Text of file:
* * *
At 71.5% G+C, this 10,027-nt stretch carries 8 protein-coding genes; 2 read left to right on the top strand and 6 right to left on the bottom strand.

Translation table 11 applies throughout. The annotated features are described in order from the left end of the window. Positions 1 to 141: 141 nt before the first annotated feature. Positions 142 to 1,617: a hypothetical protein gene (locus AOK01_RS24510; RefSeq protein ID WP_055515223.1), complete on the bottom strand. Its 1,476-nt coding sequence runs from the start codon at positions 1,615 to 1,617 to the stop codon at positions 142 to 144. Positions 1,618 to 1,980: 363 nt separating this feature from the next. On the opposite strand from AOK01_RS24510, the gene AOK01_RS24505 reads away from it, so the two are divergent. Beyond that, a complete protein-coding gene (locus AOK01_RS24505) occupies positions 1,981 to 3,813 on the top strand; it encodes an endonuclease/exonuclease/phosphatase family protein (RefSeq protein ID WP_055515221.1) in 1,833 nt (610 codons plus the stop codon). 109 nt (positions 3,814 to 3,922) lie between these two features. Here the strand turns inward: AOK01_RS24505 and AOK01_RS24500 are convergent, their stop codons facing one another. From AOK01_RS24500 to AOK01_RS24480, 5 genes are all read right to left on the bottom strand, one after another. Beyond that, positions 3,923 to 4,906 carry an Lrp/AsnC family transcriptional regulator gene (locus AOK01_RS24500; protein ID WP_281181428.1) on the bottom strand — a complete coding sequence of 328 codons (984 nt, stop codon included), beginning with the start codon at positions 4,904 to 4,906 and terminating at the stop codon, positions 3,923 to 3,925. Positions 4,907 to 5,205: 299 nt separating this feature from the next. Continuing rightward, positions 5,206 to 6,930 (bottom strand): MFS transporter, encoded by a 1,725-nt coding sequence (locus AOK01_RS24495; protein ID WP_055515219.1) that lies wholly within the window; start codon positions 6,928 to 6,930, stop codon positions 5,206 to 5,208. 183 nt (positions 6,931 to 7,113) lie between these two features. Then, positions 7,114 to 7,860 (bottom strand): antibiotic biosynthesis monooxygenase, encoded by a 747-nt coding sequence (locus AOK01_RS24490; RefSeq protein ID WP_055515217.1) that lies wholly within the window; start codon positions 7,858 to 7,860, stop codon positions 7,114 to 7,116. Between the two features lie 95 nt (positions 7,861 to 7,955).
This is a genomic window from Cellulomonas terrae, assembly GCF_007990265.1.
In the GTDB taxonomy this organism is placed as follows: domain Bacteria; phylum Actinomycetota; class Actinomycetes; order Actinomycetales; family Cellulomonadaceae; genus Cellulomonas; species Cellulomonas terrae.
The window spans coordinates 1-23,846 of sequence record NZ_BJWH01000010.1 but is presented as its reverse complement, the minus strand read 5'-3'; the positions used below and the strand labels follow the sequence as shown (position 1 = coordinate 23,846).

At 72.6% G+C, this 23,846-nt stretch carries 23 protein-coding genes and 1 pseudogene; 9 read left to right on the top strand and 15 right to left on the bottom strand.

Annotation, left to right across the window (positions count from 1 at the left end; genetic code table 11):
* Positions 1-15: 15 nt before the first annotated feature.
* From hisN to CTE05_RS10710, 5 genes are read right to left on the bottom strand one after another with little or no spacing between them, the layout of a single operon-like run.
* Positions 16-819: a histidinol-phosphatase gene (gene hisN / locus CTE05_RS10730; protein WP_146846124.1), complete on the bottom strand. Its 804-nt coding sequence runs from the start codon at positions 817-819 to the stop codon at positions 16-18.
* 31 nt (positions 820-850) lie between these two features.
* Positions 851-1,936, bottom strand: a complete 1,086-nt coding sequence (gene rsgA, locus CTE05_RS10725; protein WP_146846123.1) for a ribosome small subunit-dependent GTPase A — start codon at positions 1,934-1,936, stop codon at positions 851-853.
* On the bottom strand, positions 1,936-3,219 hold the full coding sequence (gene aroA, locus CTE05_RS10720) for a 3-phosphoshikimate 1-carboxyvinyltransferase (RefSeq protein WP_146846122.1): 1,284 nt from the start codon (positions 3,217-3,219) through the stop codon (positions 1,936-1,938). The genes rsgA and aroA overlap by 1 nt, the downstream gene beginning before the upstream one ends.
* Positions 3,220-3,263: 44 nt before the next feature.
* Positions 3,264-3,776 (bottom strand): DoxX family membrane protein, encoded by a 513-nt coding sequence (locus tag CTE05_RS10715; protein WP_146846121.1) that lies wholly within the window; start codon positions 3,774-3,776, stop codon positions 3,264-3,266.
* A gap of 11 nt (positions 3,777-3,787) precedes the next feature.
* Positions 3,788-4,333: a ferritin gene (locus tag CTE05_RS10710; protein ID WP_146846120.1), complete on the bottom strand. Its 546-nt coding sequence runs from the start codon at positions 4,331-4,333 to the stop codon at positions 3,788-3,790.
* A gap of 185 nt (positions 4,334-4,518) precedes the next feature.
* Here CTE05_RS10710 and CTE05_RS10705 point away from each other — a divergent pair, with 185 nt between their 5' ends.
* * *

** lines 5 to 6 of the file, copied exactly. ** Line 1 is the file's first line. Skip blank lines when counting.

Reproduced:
The window spans coordinates 1-23,846 of sequence record NZ_BJWH01000010.1 but is presented as its reverse complement, the minus strand read 5'-3'; the positions used below and the strand labels follow the sequence as shown (position 1 = coordinate 23,846).

At 72.6% G+C, this 23,846-nt stretch carries 23 protein-coding genes and 1 pseudogene; 9 read left to right on the top strand and 15 right to left on the bottom strand.